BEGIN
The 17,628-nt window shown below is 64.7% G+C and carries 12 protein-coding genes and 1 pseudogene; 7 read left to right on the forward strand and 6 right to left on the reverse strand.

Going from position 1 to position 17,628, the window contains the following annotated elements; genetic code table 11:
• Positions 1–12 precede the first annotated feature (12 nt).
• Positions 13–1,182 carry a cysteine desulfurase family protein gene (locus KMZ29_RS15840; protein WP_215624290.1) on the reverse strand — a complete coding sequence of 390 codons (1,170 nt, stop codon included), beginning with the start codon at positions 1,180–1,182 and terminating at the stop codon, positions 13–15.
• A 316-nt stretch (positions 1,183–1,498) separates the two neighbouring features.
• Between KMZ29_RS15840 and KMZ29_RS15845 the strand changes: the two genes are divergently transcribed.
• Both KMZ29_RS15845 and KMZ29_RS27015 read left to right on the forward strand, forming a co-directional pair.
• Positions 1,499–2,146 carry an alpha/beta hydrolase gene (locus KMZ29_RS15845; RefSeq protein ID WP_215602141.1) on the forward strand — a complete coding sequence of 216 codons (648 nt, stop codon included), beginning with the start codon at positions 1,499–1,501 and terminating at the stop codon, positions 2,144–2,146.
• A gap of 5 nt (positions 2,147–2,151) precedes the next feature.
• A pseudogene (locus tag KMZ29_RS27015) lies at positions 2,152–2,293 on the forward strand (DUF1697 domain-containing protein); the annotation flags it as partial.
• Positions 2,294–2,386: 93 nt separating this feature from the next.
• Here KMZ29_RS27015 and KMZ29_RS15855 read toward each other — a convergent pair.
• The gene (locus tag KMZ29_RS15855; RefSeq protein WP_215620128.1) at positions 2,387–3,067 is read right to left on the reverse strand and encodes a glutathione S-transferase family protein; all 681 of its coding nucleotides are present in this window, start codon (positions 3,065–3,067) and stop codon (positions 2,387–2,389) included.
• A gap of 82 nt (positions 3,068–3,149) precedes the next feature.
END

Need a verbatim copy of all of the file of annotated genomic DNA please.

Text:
The 17,628-nt window shown below is 64.7% G+C and carries 12 protein-coding genes and 1 pseudogene; 7 read left to right on the forward strand and 6 right to left on the reverse strand.

Going from position 1 to position 17,628, the window contains the following annotated elements; genetic code table 11:
• Positions 1–12 precede the first annotated feature (12 nt).
• Positions 13–1,182 carry a cysteine desulfurase family protein gene (locus KMZ29_RS15840; protein WP_215624290.1) on the reverse strand — a complete coding sequence of 390 codons (1,170 nt, stop codon included), beginning with the start codon at positions 1,180–1,182 and terminating at the stop codon, positions 13–15.
• A 316-nt stretch (positions 1,183–1,498) separates the two neighbouring features.
• Between KMZ29_RS15840 and KMZ29_RS15845 the strand changes: the two genes are divergently transcribed.
• Both KMZ29_RS15845 and KMZ29_RS27015 read left to right on the forward strand, forming a co-directional pair.
• Positions 1,499–2,146 carry an alpha/beta hydrolase gene (locus KMZ29_RS15845; RefSeq protein ID WP_215602141.1) on the forward strand — a complete coding sequence of 216 codons (648 nt, stop codon included), beginning with the start codon at positions 1,499–1,501 and terminating at the stop codon, positions 2,144–2,146.
• A gap of 5 nt (positions 2,147–2,151) precedes the next feature.
• A pseudogene (locus tag KMZ29_RS27015) lies at positions 2,152–2,293 on the forward strand (DUF1697 domain-containing protein); the annotation flags it as partial.
• Positions 2,294–2,386: 93 nt separating this feature from the next.
• Here KMZ29_RS27015 and KMZ29_RS15855 read toward each other — a convergent pair.
• The gene (locus tag KMZ29_RS15855; RefSeq protein WP_215620128.1) at positions 2,387–3,067 is read right to left on the reverse strand and encodes a glutathione S-transferase family protein; all 681 of its coding nucleotides are present in this window, start codon (positions 3,065–3,067) and stop codon (positions 2,387–2,389) included.
• A gap of 82 nt (positions 3,068–3,149) precedes the next feature.